Wave and tidal energy is a visible expression of the power of nature. Ambition to convert the natural energy bound up in marine systems into something useable by mankind goes back a long way and practical measures date from at least the 1940s. In the twenty-first Century efforts have increased enormously in response to the search for clean energy sources, a reduction in emissions of greenhouse gases and the mitigation of the effects of climate change. Hundreds of millions of Euros have been invested in research and development and much has been learned. However, the solutions to a viable Ocean Energy industry remain elusive. The outstanding challenges are daunting in scale:
- The engineering challenge in the search for a device technology which will convert marine energy to usable energy with a degree of operational and economic efficiency.
- The operational challenge of installing, servicing and maintaining thousands of floating and fixed structures in high energy marine environments.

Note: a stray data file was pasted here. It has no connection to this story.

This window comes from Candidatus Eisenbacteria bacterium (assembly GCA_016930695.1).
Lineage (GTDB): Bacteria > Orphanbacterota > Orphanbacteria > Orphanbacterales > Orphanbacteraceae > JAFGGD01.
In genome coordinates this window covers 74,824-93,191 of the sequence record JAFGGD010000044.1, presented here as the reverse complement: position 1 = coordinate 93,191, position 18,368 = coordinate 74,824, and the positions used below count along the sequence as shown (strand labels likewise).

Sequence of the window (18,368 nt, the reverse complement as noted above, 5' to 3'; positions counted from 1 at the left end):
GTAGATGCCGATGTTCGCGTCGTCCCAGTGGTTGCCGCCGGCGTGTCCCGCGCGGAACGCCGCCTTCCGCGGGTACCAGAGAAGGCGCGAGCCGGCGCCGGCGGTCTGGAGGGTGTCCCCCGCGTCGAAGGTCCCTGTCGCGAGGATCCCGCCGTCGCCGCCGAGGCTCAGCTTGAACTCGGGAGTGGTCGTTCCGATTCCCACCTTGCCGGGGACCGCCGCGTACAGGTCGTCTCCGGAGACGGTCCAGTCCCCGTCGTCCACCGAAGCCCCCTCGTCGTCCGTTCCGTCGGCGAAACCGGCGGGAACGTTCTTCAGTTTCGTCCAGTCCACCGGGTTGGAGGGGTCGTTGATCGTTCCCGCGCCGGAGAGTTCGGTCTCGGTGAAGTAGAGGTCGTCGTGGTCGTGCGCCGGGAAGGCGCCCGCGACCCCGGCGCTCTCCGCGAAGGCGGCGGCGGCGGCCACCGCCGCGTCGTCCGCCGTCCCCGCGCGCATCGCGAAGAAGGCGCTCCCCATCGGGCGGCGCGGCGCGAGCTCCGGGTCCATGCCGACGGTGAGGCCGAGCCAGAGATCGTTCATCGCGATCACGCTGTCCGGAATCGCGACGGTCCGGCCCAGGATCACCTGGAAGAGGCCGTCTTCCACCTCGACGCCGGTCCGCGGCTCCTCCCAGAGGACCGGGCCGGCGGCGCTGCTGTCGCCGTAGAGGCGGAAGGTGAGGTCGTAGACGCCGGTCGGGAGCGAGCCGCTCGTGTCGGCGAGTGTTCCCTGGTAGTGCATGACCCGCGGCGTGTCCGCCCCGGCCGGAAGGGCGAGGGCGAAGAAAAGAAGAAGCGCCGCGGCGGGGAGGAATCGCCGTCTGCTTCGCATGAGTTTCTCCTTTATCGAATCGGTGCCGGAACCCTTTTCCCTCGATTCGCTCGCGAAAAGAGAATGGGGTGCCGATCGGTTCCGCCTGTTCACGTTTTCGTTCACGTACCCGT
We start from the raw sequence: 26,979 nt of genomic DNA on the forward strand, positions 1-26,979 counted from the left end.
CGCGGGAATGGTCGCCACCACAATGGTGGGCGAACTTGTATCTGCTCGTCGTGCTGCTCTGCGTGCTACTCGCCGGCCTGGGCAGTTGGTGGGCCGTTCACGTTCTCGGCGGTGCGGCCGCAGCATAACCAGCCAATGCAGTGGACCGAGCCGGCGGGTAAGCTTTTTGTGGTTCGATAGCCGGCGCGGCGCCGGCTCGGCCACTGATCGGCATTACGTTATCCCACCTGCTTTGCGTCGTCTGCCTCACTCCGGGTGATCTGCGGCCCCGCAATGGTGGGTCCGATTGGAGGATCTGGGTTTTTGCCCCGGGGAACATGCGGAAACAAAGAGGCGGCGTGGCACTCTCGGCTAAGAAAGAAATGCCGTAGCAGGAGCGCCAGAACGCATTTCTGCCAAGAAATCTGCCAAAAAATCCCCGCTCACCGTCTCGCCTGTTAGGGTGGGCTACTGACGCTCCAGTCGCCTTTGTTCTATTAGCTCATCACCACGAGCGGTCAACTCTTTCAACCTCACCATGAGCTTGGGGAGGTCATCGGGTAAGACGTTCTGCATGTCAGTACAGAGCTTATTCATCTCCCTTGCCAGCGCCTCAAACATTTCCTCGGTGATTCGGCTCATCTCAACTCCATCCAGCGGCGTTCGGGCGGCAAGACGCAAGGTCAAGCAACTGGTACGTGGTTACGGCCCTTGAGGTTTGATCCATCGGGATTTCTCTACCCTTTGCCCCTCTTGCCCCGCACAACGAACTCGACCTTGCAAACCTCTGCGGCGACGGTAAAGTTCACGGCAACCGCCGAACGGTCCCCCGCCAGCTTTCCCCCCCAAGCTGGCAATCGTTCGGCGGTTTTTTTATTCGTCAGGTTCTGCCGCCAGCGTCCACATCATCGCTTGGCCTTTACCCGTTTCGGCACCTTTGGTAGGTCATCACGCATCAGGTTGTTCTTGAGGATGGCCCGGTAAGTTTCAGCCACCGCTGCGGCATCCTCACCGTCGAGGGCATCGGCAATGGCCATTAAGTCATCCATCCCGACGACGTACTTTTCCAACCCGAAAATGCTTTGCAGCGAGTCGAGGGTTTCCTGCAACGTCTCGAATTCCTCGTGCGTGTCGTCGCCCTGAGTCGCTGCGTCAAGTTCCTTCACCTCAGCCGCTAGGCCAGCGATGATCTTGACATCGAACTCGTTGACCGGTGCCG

- The environmental and social challenge of understanding and managing the ecosystem and spatial impacts of such a heavy industrial intrusion into mainly coastal waters.
There have been recent setbacks with the failure of companies promoting what seemed to be promising technical solutions. However, the level of investment in research remains high involving ten or more nations including China, Japan, the United States and the United Kingdom. It must be expected that the ambition will be realised in the medium term. This chapter explores the state of the industry and the management challenges it reveals. The central challenge for the planning and management of a future wave and tidal energy industry is to move from a very early developmental stage in the lifecycle to a mature activity in a measured and sustainable way. Best practice in management and the step by step approach to precaution is examined.